• Brunel

    Each poor voter must be given a $900 “electricity bill help cheque” annually. If Gillard did that, she might have won the 2013 election.

    It would have really helped the poor.

    • Ren Stimpy

      The cost of solar panels comes down by about that amount annually. The demand for solar in the brackets above them causes a reduction in the price of solar for them. When solar is inevitably cheap enough for low earners and the poor to buy, they’ll be able to collect several years of accumulated $900 cheques all at once.

      • Brunel

        Especially if they reside in a block of flats.

        • Ren Stimpy

          Soon enough solar systems will be cheap enough for even renters to buy.

          • Brunel

            Do you know what an apartment block is?

          • Ren Stimpy

            Yes a building with a huge flat roof.

          • Brunel

            And 500 people under the roof.

          • Ren Stimpy

            500 people under a strata management that could reduce their cost of power.

      • Hettie

        Anxiously awaiting installation of my solar system, due 15th August.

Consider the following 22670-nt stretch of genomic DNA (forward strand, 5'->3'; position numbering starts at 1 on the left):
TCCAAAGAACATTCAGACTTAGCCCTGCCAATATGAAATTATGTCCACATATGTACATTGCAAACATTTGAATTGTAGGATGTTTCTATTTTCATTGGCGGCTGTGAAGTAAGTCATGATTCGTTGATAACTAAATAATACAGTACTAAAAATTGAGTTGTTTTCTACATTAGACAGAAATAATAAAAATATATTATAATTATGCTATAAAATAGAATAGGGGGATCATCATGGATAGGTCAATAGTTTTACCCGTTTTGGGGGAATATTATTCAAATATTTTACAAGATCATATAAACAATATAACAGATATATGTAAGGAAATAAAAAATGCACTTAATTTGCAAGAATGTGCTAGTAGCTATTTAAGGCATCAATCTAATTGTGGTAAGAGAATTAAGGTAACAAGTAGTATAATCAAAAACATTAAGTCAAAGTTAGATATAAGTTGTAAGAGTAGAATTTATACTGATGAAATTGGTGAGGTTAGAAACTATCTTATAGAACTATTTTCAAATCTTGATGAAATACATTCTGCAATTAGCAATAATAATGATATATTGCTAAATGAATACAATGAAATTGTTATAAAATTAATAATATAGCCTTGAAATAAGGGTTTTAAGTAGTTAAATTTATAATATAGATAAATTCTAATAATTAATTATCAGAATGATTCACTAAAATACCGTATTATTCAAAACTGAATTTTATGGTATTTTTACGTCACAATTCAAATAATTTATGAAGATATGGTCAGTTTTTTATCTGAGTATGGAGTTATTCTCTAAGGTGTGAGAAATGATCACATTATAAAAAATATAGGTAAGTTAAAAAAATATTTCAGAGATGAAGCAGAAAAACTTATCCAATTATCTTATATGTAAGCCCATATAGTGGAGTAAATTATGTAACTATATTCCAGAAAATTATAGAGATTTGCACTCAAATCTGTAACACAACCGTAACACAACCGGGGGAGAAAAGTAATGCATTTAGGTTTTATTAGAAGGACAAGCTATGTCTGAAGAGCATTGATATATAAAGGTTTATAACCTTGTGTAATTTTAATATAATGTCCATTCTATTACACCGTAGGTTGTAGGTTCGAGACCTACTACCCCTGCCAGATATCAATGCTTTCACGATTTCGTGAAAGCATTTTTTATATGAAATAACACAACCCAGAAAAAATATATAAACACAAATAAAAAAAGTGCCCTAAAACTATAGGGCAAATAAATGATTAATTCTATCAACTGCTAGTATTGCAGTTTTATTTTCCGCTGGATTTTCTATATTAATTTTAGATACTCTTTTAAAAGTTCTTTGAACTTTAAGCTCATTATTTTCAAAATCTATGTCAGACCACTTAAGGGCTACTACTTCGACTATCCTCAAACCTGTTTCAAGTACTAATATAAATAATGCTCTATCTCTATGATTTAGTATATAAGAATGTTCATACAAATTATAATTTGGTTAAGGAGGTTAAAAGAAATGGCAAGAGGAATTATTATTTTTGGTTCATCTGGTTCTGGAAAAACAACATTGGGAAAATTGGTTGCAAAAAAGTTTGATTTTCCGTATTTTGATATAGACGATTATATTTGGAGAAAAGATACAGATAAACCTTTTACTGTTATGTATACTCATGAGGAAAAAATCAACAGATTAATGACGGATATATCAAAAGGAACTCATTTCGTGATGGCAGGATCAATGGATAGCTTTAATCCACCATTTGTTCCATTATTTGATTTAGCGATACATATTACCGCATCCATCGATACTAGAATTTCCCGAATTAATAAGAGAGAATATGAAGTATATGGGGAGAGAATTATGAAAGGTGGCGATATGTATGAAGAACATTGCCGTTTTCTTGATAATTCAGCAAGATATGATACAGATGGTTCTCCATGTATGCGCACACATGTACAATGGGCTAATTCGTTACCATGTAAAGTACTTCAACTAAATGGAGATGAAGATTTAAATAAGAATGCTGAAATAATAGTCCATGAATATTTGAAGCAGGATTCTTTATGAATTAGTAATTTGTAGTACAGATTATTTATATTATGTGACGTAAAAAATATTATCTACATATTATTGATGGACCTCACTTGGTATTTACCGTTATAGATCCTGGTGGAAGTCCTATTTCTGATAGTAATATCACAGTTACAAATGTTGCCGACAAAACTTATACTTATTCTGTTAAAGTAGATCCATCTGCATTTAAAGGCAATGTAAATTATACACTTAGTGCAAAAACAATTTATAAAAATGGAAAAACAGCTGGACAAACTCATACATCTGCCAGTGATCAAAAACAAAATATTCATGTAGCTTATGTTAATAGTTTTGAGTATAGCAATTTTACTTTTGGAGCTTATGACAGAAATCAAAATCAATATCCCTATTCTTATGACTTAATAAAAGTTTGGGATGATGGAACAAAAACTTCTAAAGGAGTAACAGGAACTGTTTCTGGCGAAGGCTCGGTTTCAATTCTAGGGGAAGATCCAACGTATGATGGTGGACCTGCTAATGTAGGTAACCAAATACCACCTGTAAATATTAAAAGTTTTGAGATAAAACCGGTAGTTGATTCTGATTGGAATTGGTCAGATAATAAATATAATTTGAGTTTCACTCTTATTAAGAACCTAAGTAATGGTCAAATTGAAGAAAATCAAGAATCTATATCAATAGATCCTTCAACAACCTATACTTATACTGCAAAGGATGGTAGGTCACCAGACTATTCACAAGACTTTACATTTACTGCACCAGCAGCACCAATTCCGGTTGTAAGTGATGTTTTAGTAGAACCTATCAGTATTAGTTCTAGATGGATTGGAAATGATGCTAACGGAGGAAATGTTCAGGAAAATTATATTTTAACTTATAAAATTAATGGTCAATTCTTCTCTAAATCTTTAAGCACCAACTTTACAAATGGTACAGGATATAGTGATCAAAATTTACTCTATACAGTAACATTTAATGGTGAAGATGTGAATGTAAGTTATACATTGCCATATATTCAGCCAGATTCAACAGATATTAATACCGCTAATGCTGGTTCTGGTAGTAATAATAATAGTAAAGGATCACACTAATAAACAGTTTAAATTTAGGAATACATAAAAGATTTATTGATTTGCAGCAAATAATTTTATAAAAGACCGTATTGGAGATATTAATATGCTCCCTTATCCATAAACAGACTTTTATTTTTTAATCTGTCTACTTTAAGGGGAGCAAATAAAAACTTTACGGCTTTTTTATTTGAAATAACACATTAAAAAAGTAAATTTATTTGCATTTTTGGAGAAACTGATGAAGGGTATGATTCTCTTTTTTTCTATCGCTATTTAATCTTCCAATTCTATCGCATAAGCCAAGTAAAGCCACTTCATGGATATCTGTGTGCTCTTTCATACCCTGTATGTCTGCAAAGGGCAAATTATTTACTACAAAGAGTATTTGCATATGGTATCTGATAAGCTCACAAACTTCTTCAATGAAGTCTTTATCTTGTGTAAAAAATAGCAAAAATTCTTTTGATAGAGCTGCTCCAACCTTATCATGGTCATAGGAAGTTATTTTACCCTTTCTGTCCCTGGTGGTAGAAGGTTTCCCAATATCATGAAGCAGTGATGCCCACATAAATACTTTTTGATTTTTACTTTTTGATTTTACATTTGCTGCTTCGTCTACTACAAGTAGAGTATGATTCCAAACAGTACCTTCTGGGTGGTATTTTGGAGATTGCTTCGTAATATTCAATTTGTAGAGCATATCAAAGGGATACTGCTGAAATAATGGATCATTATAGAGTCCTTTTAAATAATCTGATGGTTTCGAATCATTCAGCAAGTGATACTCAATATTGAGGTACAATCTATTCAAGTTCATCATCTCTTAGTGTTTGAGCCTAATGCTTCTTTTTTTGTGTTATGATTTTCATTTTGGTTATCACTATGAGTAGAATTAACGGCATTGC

5KW plus 1 Enphase 1.2 KWh battery. Should just about eliminate my power bill, including poles and wires cost, of approx $120 per calendar month.
        $500 deposit, 104 x fortnightly payments after surrender of STCs – $45 – 50. After 4 years – $zero.
        This pensioner is a happy camper.

        • solarguy

          Hettie, sorry to give you the good news, but your Enphase (1) battery won’t be the answer to your dreams, because you will only be able to draw 270wh at a time. Ok for a couple of lights and the T.V.

          If you can cancel the battery now, I think that will save disappointment, but go with the 5KW PV.

          • Hettie